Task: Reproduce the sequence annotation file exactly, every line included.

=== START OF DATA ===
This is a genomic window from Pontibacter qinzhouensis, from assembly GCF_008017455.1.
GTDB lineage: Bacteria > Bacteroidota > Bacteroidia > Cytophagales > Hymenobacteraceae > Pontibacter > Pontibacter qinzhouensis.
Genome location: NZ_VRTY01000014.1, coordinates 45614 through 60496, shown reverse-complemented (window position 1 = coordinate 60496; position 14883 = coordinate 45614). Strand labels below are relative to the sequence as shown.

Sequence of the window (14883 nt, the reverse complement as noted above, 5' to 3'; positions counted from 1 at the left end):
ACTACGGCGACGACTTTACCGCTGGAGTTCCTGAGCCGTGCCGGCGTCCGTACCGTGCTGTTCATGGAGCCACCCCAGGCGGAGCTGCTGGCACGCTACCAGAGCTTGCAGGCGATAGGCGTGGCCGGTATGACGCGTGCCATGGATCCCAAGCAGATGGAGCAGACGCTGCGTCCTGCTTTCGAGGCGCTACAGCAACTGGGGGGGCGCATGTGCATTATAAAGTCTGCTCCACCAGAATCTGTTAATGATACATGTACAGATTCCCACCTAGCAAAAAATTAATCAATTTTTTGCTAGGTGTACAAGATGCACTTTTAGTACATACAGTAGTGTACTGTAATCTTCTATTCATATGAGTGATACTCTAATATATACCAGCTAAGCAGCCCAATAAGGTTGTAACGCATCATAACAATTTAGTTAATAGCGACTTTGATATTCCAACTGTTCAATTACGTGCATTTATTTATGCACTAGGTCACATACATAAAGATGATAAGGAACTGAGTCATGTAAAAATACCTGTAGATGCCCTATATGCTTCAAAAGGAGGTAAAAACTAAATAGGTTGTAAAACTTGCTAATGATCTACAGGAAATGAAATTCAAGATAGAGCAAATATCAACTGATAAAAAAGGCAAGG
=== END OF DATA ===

This is a genomic window from Pontibacter qinzhouensis, from assembly GCF_008017455.1.
GTDB lineage: Bacteria > Bacteroidota > Bacteroidia > Cytophagales > Hymenobacteraceae > Pontibacter > Pontibacter qinzhouensis.
Genome location: NZ_VRTY01000014.1, coordinates 45614 through 60496, shown reverse-complemented (window position 1 = coordinate 60496; position 14883 = coordinate 45614). Strand labels below are relative to the sequence as shown.

Sequence of the window (14883 nt, the reverse complement as noted above, 5' to 3'; positions counted from 1 at the left end):
ACTACGGCGACGACTTTACCGCTGGAGTTCCTGAGCCGTGCCGGCGTCCGTACCGTGCTGTTCATGGAGCCACCCCAGGCGGAGCTGCTGGCACGCTACCAGAGCTTGCAGGCGATAGGCGTGGCCGGTATGACGCGTGCCATGGATCCCAAGCAGATGGAGCAGACGCTGCGTCCTGCTTTCGAGGCGCTACAGCAACTGGGGGGGCGCATGTGCATTATAAAGTCTGCTCCACCAGAATCTGTTAATGATACATGTACAGATTCCCACCTAGCAAAAAATTAATCAATTTTTTGCTAGGTGTACAAGATGCACTTTTAGTACATACAGTAGTGTACTGTAATCTTCTATTCATATGAGTGATACTCTAATATATACCAGCTAAGCAGCCCAATAAGGTTGTAACGCATCATAACAATTTAGTTAATAGCGACTTTGATATTCCAACTGTTCAATTACGTGCATTTATTTATGCACTAGGTCACATACATAAAGATGATAAGGAACTGAGTCATGTAAAAATACCTGTAGATGCCCTATATGCTTCAAAAGGAGGTAAAAACTAAATAGGTTGTAAAACTTGCTAATGATCTACAGGAAATGAAATTCAAGATAGAGCAAATATCAACTGATAAAAAAGGCAAGG